Report: Chronic Diseases Due to Obesity Cost $1.72 T 

As the prevalence of obesity continues to rise nationwide, so does the price tag that comes with it. 

Chronic diseases related to the risk factors of overweight and obesity cost the United States $1.72 trillion, according to a report from the Milken Institute—equivalent to 9.3% of the country’s gross domestic product (GDP). 

The total accounts for $480.7 billion in direct healthcare costs for chronic diseases driven by overweight and obesity as risk factors, as well as $1.24 trillion in indirect lost economic productivity costs. 

In 1962, 13.4% of adults were obese, according to the researchers. In 2016, per the Centers for Disease Control and Prevention (CDC), that rose to 39.8%, totaling 180.5 million people—60.7% of the population aged two years and older. 

When broken down by condition, the top five largest driving cost factors were hypertension ($461,553 million in direct and indirect costs), type 2 diabetes ($335,208 million), osteoarthritis ($301,783 million), chronic back pain ($255,768 million), and Alzheimer’s disease and vascular dementia ($106,178 million).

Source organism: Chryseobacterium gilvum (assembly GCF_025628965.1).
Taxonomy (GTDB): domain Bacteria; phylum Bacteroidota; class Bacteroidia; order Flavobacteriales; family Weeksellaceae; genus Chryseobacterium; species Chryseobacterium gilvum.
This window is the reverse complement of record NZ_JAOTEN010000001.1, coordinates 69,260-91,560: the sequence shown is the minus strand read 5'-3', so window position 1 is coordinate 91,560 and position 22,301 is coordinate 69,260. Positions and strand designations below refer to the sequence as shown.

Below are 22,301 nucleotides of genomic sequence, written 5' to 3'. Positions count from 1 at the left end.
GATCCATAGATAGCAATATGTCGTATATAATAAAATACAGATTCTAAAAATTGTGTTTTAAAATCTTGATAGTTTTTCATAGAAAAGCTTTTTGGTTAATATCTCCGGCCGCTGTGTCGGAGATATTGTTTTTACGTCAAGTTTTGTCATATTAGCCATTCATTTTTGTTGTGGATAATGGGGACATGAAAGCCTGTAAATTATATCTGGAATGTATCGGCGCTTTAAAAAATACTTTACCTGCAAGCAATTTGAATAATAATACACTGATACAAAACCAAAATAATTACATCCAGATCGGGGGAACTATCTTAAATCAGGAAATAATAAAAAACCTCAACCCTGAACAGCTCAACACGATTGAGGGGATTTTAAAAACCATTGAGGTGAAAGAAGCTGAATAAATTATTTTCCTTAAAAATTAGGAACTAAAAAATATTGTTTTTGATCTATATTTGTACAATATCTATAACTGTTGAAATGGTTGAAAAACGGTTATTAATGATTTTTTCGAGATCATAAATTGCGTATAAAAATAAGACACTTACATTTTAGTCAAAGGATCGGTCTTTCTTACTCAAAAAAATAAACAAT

Obesity is defined by the World Health Organization (WHO) as a body mass index (BMI) of 30.0 kg/m2 or greater. Extreme obesity is determined by a BMI of 40.0 kg/m2 or greater. 

Researchers reported the relative risk (RR) for overweight and obese individuals to develop certain chronic diseases using the ratio of the percentage of individuals exposed to a risk who develop a disease to the percentage of individuals who are not exposed to the risk who develop that disease. End stage renal disease had the strongest association; obese individuals have an RR of 3.57. 

The obesity epidemic stems from multiple sources, including food production, distribution, and marketing; commuting patterns; and sedentary lifestyles, the authors note, so targeting the problem will require a multi-faceted approach. They concluded, “Rather, a societal consensus in favor of healthful eating and exercise is required. Individuals at risk for obesity, employers, health care providers, insurers, governments, and communities must all participate to find solutions to this societal challenge.” 

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Source: Milken Institute